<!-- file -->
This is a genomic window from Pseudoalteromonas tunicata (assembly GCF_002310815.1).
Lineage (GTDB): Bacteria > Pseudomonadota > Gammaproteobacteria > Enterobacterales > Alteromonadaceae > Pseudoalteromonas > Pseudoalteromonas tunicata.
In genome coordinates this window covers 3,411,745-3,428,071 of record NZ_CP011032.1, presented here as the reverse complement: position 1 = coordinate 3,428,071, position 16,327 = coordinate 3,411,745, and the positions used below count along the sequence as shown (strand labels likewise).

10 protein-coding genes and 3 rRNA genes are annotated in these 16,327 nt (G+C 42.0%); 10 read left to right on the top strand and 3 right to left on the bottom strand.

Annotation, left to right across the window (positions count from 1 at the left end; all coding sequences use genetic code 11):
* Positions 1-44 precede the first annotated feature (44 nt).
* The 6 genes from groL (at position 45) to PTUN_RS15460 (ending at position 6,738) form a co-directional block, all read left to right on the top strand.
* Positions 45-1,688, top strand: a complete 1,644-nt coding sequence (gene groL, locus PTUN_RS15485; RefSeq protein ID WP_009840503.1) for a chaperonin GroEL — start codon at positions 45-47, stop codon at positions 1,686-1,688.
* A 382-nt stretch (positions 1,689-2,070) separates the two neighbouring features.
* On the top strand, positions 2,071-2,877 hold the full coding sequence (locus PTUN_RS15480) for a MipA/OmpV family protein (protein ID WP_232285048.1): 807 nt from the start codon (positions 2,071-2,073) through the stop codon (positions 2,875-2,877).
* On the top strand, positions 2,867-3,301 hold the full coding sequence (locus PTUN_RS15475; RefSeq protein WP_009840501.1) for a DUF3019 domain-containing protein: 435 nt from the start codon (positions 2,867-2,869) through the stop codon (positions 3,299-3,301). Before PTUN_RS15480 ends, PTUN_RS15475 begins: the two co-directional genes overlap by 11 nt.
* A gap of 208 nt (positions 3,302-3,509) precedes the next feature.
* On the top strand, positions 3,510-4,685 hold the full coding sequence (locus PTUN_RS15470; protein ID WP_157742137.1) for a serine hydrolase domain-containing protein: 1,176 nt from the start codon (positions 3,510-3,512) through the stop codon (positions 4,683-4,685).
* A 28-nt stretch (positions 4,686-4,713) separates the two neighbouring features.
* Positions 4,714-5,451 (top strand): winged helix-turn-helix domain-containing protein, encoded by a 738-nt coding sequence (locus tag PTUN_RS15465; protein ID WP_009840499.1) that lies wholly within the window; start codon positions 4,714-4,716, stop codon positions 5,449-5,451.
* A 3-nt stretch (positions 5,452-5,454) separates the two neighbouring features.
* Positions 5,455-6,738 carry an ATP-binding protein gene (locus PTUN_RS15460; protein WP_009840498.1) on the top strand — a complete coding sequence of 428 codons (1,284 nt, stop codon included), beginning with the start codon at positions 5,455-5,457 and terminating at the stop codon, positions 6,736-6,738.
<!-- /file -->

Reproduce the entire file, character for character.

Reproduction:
This is a genomic window from Pseudoalteromonas tunicata (assembly GCF_002310815.1).
Lineage (GTDB): Bacteria > Pseudomonadota > Gammaproteobacteria > Enterobacterales > Alteromonadaceae > Pseudoalteromonas > Pseudoalteromonas tunicata.
In genome coordinates this window covers 3,411,745-3,428,071 of record NZ_CP011032.1, presented here as the reverse complement: position 1 = coordinate 3,428,071, position 16,327 = coordinate 3,411,745, and the positions used below count along the sequence as shown (strand labels likewise).

10 protein-coding genes and 3 rRNA genes are annotated in these 16,327 nt (G+C 42.0%); 10 read left to right on the top strand and 3 right to left on the bottom strand.

Annotation, left to right across the window (positions count from 1 at the left end; all coding sequences use genetic code 11):
* Positions 1-44 precede the first annotated feature (44 nt).
* The 6 genes from groL (at position 45) to PTUN_RS15460 (ending at position 6,738) form a co-directional block, all read left to right on the top strand.
* Positions 45-1,688, top strand: a complete 1,644-nt coding sequence (gene groL, locus PTUN_RS15485; RefSeq protein ID WP_009840503.1) for a chaperonin GroEL — start codon at positions 45-47, stop codon at positions 1,686-1,688.
* A 382-nt stretch (positions 1,689-2,070) separates the two neighbouring features.
* On the top strand, positions 2,071-2,877 hold the full coding sequence (locus PTUN_RS15480) for a MipA/OmpV family protein (protein ID WP_232285048.1): 807 nt from the start codon (positions 2,071-2,073) through the stop codon (positions 2,875-2,877).
* On the top strand, positions 2,867-3,301 hold the full coding sequence (locus PTUN_RS15475; RefSeq protein WP_009840501.1) for a DUF3019 domain-containing protein: 435 nt from the start codon (positions 2,867-2,869) through the stop codon (positions 3,299-3,301). Before PTUN_RS15480 ends, PTUN_RS15475 begins: the two co-directional genes overlap by 11 nt.
* A gap of 208 nt (positions 3,302-3,509) precedes the next feature.
* On the top strand, positions 3,510-4,685 hold the full coding sequence (locus PTUN_RS15470; protein ID WP_157742137.1) for a serine hydrolase domain-containing protein: 1,176 nt from the start codon (positions 3,510-3,512) through the stop codon (positions 4,683-4,685).
* A 28-nt stretch (positions 4,686-4,713) separates the two neighbouring features.
* Positions 4,714-5,451 (top strand): winged helix-turn-helix domain-containing protein, encoded by a 738-nt coding sequence (locus tag PTUN_RS15465; protein ID WP_009840499.1) that lies wholly within the window; start codon positions 4,714-4,716, stop codon positions 5,449-5,451.
* A 3-nt stretch (positions 5,452-5,454) separates the two neighbouring features.
* Positions 5,455-6,738 carry an ATP-binding protein gene (locus PTUN_RS15460; protein WP_009840498.1) on the top strand — a complete coding sequence of 428 codons (1,284 nt, stop codon included), beginning with the start codon at positions 5,455-5,457 and terminating at the stop codon, positions 6,736-6,738.